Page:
Last week, I did a whole lot of looking at art. I haven't had a week like that since I went to London many years ago. It was quite fun to be doing it locally. I'm lucky to live close to many museums which don't cost an arm and a leg to get into. In fact, many of them are frequently free if you time it right. I felt like my museum hopping was a little vacation from my regular life and I have been in need of it to restore my creative energy which was totally zapped by preparing all that stuff for the tax man. Thank goodness that is over.
A week or so ago, the art teacher at Julia's school asked me if I wanted to go on the field trip to Williams College Art Museum. I hadn't been in a while and made time for the trip in my schedule. I love this little museum - it is free to go to (always a plus) and they have a large collection of paintings by the Brothers Prendergast (Maurice and Charles). The kids were going to visit a special exhibit entitled "Landscapes of the Mind." Although the visit was really short, I thought it was great that the 3rd to 6th graders had a chance to actually see and visit art since many families don't have the interest or the time to open their children's lives to the visual arts. The "brain" exhibit was okay - I'm not much for modern and conceptual art, I admit. I got a chance to check out some of the paintings that rotate in and out of their vast holdings and Julia and I had a nice day.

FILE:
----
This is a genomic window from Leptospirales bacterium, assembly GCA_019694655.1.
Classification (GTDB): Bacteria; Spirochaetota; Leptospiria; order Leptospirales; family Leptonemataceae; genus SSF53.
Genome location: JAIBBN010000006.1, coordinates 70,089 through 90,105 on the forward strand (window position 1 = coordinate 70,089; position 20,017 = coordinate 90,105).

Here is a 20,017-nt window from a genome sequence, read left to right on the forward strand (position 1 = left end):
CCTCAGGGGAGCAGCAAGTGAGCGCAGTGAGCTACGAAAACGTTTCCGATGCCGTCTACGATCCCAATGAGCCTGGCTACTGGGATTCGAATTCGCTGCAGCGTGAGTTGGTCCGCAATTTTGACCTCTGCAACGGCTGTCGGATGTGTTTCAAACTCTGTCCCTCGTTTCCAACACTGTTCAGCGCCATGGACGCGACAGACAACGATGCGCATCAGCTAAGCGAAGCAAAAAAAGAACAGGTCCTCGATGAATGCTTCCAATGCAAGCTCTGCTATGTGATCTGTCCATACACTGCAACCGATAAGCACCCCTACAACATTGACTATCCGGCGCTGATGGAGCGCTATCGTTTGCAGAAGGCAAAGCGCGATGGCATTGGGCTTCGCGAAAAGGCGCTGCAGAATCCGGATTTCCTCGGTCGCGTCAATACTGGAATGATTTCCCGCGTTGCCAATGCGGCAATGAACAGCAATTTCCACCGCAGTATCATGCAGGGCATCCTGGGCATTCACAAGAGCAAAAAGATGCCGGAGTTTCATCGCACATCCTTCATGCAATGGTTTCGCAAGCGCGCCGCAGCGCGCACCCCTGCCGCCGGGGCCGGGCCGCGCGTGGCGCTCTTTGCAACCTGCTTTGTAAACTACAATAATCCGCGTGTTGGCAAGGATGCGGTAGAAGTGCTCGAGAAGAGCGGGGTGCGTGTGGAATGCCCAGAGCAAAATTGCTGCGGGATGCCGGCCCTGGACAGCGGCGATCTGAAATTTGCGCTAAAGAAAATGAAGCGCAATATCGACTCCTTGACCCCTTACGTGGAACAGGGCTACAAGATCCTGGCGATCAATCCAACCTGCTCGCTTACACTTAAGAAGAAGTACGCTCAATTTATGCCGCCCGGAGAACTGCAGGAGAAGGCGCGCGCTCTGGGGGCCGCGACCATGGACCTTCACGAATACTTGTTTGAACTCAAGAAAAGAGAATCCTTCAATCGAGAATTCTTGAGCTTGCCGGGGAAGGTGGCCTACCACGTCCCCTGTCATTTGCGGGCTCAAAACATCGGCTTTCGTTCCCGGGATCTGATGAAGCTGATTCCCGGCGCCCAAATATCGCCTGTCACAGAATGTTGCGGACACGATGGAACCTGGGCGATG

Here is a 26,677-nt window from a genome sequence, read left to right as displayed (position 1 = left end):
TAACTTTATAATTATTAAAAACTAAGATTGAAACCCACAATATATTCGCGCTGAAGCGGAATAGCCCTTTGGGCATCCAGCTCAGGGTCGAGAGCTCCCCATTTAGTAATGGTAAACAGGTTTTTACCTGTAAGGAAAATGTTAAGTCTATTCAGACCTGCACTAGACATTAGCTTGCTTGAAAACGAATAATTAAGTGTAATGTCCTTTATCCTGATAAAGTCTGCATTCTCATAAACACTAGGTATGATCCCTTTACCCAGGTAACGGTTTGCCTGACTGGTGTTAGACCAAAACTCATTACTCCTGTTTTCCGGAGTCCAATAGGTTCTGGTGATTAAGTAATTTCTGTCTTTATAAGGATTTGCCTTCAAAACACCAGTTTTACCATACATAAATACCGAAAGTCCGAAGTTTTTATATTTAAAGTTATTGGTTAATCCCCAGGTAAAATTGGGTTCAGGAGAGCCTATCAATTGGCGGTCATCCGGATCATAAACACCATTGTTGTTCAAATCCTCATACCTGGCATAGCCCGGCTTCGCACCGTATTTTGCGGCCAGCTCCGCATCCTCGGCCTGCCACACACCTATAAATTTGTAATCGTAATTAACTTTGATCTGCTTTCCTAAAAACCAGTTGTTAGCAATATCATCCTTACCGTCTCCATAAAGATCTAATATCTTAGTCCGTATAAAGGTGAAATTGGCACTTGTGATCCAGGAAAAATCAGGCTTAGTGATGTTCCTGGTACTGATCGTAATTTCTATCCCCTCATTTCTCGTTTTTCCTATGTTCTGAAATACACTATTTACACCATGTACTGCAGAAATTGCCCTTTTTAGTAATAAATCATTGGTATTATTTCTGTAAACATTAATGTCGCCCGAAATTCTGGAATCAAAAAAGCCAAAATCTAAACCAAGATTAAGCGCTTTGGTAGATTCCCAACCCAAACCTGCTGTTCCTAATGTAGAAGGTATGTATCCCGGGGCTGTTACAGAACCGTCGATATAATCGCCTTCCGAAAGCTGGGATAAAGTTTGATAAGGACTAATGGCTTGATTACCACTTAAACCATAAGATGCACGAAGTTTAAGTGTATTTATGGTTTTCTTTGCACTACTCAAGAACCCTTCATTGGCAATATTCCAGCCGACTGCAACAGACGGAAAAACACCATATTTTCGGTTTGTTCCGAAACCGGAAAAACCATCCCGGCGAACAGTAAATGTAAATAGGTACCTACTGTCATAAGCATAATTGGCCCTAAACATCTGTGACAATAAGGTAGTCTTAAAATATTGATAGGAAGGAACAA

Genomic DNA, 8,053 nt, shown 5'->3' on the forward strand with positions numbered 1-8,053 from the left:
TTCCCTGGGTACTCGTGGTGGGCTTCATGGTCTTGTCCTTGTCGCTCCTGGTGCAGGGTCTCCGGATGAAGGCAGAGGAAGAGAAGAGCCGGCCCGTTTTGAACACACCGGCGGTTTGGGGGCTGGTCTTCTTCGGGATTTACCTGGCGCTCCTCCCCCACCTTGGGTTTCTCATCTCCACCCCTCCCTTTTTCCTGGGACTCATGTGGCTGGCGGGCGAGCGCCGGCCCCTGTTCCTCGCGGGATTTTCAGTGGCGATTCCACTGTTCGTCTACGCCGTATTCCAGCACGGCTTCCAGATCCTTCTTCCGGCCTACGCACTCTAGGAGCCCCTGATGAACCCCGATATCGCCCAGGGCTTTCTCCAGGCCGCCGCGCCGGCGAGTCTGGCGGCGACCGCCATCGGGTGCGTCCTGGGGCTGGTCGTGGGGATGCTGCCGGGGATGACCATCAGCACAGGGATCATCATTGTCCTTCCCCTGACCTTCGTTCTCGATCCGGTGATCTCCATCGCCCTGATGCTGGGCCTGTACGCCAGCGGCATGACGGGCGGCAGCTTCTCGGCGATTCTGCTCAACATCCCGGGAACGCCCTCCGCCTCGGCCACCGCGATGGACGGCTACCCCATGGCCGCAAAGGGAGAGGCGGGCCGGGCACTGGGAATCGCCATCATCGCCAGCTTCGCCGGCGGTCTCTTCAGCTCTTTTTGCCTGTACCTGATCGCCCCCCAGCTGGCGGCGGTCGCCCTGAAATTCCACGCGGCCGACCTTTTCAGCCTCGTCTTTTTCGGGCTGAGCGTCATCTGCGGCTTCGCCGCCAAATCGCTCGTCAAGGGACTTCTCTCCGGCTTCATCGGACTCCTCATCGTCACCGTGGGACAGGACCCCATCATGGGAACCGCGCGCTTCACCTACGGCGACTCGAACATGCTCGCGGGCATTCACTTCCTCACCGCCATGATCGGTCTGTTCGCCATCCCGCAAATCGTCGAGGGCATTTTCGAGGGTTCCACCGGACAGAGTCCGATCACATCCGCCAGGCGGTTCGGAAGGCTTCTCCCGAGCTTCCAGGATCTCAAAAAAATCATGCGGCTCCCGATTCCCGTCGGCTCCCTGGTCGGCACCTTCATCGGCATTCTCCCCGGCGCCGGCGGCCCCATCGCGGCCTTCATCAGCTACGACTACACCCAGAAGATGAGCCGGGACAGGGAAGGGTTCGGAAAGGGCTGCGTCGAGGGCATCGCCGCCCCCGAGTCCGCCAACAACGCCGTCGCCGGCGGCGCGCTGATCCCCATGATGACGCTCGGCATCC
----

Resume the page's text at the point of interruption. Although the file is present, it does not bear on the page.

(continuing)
But here was the biggest surprise - literally.
In one of the galleries there was a life-size 50 foot white sperm whale made out of WOOL FELT! Oh, this thing was awesome. It was made by the artist Tristan Lowe in association with Philadelphia's Fabric Workshop and Museum.
Unfortunately, the whale wasn't part of the kids' tour. A big mistake, I think, because all of the kids could have really been inspired by this piece. You can read all about it here. How great that the whale is made of WOOL FELT. It was all I could do to keep my hands off of him. My favorite part were the barnacles which were made by layering felt and then stitching them to create the characteristic folds. From afar they look so real but up close, they look sewn.
This whole sculpture is inflated. The felt pieces are zipped together with long, long zippers that become part of the the wrinkles and texture in the whale's skin.
If you get a chance, go visit Mocha Dick - he'll be there at Williams College until August 8th, 2010. Another great use of the wool fiber, wouldn't you say?